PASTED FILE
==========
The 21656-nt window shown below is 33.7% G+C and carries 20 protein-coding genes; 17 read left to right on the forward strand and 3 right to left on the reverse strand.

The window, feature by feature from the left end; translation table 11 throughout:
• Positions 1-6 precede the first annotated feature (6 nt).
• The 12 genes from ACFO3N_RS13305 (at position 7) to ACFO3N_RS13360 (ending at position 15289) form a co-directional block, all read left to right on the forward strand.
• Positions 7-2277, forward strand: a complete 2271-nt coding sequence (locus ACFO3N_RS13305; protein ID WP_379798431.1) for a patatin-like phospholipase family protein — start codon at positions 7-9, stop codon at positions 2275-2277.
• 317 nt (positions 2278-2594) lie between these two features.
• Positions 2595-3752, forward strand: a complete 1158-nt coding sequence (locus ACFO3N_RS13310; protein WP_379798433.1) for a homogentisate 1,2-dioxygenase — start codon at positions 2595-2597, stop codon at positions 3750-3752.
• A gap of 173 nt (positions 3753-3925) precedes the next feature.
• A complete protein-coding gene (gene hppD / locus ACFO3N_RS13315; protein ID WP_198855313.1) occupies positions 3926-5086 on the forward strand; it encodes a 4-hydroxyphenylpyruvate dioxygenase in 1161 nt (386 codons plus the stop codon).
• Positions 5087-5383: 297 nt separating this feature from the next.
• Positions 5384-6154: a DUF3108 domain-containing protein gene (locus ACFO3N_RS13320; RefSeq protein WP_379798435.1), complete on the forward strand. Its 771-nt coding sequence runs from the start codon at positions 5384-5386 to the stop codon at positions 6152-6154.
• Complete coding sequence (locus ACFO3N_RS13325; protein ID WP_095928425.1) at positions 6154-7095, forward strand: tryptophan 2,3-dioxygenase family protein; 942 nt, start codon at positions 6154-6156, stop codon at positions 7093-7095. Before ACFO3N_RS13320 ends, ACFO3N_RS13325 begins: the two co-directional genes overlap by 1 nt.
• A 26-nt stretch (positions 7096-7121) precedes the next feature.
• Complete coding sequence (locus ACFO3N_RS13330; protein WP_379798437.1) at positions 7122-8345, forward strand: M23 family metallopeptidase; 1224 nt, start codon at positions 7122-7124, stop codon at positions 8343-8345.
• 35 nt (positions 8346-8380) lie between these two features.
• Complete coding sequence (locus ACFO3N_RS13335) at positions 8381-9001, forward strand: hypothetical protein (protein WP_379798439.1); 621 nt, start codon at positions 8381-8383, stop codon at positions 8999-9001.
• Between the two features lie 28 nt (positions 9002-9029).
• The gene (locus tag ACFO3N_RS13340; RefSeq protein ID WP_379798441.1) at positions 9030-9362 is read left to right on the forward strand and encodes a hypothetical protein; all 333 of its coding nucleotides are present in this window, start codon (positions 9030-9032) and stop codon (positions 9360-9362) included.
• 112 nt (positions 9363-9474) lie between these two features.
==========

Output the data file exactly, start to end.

The 21656-nt window shown below is 33.7% G+C and carries 20 protein-coding genes; 17 read left to right on the forward strand and 3 right to left on the reverse strand.

The window, feature by feature from the left end; translation table 11 throughout:
• Positions 1-6 precede the first annotated feature (6 nt).
• The 12 genes from ACFO3N_RS13305 (at position 7) to ACFO3N_RS13360 (ending at position 15289) form a co-directional block, all read left to right on the forward strand.
• Positions 7-2277, forward strand: a complete 2271-nt coding sequence (locus ACFO3N_RS13305; protein ID WP_379798431.1) for a patatin-like phospholipase family protein — start codon at positions 7-9, stop codon at positions 2275-2277.
• 317 nt (positions 2278-2594) lie between these two features.
• Positions 2595-3752, forward strand: a complete 1158-nt coding sequence (locus ACFO3N_RS13310; protein WP_379798433.1) for a homogentisate 1,2-dioxygenase — start codon at positions 2595-2597, stop codon at positions 3750-3752.
• A gap of 173 nt (positions 3753-3925) precedes the next feature.
• A complete protein-coding gene (gene hppD / locus ACFO3N_RS13315; protein ID WP_198855313.1) occupies positions 3926-5086 on the forward strand; it encodes a 4-hydroxyphenylpyruvate dioxygenase in 1161 nt (386 codons plus the stop codon).
• Positions 5087-5383: 297 nt separating this feature from the next.
• Positions 5384-6154: a DUF3108 domain-containing protein gene (locus ACFO3N_RS13320; RefSeq protein WP_379798435.1), complete on the forward strand. Its 771-nt coding sequence runs from the start codon at positions 5384-5386 to the stop codon at positions 6152-6154.
• Complete coding sequence (locus ACFO3N_RS13325; protein ID WP_095928425.1) at positions 6154-7095, forward strand: tryptophan 2,3-dioxygenase family protein; 942 nt, start codon at positions 6154-6156, stop codon at positions 7093-7095. Before ACFO3N_RS13320 ends, ACFO3N_RS13325 begins: the two co-directional genes overlap by 1 nt.
• A 26-nt stretch (positions 7096-7121) precedes the next feature.
• Complete coding sequence (locus ACFO3N_RS13330; protein WP_379798437.1) at positions 7122-8345, forward strand: M23 family metallopeptidase; 1224 nt, start codon at positions 7122-7124, stop codon at positions 8343-8345.
• 35 nt (positions 8346-8380) lie between these two features.
• Complete coding sequence (locus ACFO3N_RS13335) at positions 8381-9001, forward strand: hypothetical protein (protein WP_379798439.1); 621 nt, start codon at positions 8381-8383, stop codon at positions 8999-9001.
• Between the two features lie 28 nt (positions 9002-9029).
• The gene (locus tag ACFO3N_RS13340; RefSeq protein ID WP_379798441.1) at positions 9030-9362 is read left to right on the forward strand and encodes a hypothetical protein; all 333 of its coding nucleotides are present in this window, start codon (positions 9030-9032) and stop codon (positions 9360-9362) included.
• 112 nt (positions 9363-9474) lie between these two features.